Various video streaming platforms have their advocates, with Roku and Apple TV hardware, as well as Google's Chromecast, frequently getting the green light from discerning viewers. But Amazon's Fire TV Sticks (and the Cube and the TV) are also major players in the streaming scene, and have the distinct advantage of integration with the hugely popular Amazon Alexa for everything from voice search to streaming. smart home automation.

TechRadar shot down the Fire TV platform in previous reviews for having a somewhat confusing and ad-ridden interface. Another Fire TV complaint: Its search feature revealed unrelated content and also aggressively directed viewers to purchase options on Amazon Prime Video. Amazon had to be careful, because it has just released a series of improvements aimed at simplifying the look of the Fire TV interface while improving its search function.

"Recent updates put Search and My Stuff at the top of our home page so customers can quickly find content and access their watchlists, rentals and purchases," said Joshua Danovitz, director of Fire.TVExperience.

What does this mean for viewers who rely on a Fire TV Stick, Cube, or TV for their streaming video experience? There are several specific changes to be aware of:

  • An icon-based navigation bar replaced the text bar previously used by Fire TV. Not only does it look better, it simplifies access to key features like Start, Search, and Live. The updated bar also provides easy access to a user's favorite apps and personal profile.
  • Search and search have been combined into a unified content discovery destination. After clicking the magnifying glass search icon, viewers will be taken to a page where they can search for movies and TV shows, as well as browse recommended and trending content categories.
  • The heavy Library destination has been replaced by the relaxed My Stuff. This is where viewers can access their watchlists as well as rented and purchased content, as well as search for recently released and regularly used apps.

I reached out to an Amazon spokesperson to see if the Fire TV update fixed our ad clutter issues. Here is the response I received:

“Advertising on Fire TV serves two purposes. The first is content discovery: helping customers find new content that they might not otherwise have seen. The second is ad-supported content, which allows customers to enjoy more free content.”

Amazon's old Fire TV interface used to be cluttered. (Image credit: Amazon)

Analysis: Is Amazon Fire TV set for success?

Comparing the screenshot of the new Fire TV interface at the top of this article with the image of the older version further down the page, it's clear that Amazon has made some thoughtful tweaks. The new user interface is clean, simplified and attractive. It also doesn't seem cluttered with the company's own content, ad-supported or otherwise, and leaves room for deals from streaming services other than Amazon Prime Video.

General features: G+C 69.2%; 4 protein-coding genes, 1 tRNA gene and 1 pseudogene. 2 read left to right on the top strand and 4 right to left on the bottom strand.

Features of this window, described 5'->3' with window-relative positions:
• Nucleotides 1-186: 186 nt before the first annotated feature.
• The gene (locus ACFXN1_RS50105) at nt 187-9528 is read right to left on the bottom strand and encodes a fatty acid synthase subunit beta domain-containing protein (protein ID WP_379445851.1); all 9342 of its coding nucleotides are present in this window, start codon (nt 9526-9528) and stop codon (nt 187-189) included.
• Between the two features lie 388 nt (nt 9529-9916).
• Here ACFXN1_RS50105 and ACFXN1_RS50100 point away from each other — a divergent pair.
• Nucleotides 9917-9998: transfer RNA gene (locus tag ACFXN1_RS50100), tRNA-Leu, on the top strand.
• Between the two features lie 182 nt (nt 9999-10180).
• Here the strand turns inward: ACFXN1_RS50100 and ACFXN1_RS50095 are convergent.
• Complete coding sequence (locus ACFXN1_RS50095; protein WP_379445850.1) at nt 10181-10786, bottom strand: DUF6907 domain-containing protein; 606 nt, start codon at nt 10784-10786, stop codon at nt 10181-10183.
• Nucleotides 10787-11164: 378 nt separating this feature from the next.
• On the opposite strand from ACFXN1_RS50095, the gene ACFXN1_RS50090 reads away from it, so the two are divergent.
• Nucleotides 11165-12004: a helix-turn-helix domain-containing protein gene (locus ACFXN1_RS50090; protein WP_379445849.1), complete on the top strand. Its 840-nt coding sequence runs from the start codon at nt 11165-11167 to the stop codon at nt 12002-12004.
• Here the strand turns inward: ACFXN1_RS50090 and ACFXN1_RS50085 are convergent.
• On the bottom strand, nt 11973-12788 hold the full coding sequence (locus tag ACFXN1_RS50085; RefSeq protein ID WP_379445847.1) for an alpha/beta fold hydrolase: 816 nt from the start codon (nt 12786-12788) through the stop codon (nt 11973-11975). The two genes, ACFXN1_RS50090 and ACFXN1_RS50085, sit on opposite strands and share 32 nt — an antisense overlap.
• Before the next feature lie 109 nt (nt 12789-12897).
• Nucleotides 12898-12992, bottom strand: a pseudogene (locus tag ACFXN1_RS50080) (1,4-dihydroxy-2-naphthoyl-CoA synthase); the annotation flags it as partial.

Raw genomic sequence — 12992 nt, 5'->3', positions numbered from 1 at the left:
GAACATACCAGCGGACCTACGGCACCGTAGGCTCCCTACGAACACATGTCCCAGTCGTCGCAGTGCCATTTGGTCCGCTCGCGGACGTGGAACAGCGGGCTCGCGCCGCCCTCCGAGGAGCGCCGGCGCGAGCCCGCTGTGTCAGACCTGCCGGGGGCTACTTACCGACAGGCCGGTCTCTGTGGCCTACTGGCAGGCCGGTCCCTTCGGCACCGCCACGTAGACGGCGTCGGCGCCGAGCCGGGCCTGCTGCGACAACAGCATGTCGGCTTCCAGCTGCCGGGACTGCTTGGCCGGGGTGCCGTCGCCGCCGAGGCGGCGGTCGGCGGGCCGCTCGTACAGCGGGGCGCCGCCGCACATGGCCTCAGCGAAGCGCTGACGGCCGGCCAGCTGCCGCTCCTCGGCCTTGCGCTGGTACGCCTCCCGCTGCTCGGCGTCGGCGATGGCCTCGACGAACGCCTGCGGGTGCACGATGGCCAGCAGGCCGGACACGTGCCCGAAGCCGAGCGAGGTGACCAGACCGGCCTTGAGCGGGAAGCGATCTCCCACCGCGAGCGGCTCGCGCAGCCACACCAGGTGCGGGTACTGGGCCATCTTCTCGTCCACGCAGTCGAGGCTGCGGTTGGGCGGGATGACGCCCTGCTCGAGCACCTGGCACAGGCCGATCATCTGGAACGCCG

Does the updated search function live up to expectations? It's something we can't wait to see the next time we come across a Fire TV streamer, whether it's in the form of a bar, cube, or flat screen TV.

For now, let's just say that Fire TV has a lot of competition on the streaming platform front. The Roku and Apple TV hardware offerings in particular offer a very easy-to-use, clean screen interface for selecting apps and browsing content. Both also have voice search options which always give good results. I'm not sure why anyone would necessarily choose Fire TV over these platforms unless it's the Amazon universe, which the company is heavily promoting through its Amazon Prime subscription, which gives you fast shipping at no charge for products purchased on the company's website. website, then free streaming from Amazon Prime Video and Amazon Music begins.

One big thing about Amazon's streaming sticks is value: At just under $50, the flagship Fire TV Stick 4K Max is priced competitively with Roku's Streaming Stick 4K, and it's a relative flight compared to the expensive Apple TV 4K streaming box from Apple. And the Fire TV Stick 4K Max hardly skimps on high-end features, offering Dolby Vision and HDR10+ support along with a speedy processor and Wi-Fi 6 antenna.

The integration of Alexa into Amazon hardware also provides a built-in advantage over Roku for those looking to engage in automated activities like lighting, temperature, and security camera control through the Fire TV Home Smart Dashboard. When you add it all up, Fire TV hardware offers a lot for a low price, and the company's efforts to make the UI and search more neutral and consistent could go a long way toward making it a star player.

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